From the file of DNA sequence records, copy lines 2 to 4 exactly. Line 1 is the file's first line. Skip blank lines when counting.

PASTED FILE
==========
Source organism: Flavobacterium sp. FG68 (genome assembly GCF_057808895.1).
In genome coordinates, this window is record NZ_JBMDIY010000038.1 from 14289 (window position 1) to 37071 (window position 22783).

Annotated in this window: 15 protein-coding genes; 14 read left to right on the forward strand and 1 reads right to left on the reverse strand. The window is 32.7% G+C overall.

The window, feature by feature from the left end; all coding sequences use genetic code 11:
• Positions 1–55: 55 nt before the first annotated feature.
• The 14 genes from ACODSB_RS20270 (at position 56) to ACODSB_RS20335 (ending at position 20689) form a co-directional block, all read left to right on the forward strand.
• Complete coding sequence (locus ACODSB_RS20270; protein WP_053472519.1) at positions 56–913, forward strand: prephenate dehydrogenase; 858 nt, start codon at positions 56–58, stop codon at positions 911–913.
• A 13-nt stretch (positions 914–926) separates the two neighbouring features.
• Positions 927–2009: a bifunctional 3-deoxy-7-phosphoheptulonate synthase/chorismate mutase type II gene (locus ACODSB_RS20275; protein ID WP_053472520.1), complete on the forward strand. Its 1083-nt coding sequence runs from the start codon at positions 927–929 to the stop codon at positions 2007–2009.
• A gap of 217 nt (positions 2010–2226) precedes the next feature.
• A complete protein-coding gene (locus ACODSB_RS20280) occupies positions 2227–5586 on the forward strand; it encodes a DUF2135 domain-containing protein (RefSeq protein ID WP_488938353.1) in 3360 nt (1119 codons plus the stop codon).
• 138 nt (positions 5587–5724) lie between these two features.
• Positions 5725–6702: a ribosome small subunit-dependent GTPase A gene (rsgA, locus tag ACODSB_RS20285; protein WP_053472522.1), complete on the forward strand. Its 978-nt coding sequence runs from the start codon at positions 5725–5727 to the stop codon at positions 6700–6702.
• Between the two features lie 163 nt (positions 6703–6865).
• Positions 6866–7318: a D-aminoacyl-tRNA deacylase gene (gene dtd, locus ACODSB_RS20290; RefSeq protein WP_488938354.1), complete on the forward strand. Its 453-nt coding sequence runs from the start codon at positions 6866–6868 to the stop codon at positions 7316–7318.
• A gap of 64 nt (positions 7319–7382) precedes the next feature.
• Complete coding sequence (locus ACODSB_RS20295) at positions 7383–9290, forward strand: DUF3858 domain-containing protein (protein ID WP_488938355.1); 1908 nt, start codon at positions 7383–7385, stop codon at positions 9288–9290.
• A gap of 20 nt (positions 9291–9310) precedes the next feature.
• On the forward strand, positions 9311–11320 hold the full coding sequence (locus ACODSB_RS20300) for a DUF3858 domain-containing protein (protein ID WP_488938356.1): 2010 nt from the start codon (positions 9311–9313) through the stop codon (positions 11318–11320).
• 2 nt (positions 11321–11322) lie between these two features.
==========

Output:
In genome coordinates, this window is record NZ_JBMDIY010000038.1 from 14289 (window position 1) to 37071 (window position 22783).

Annotated in this window: 15 protein-coding genes; 14 read left to right on the forward strand and 1 reads right to left on the reverse strand. The window is 32.7% G+C overall.

The window, feature by feature from the left end; all coding sequences use genetic code 11: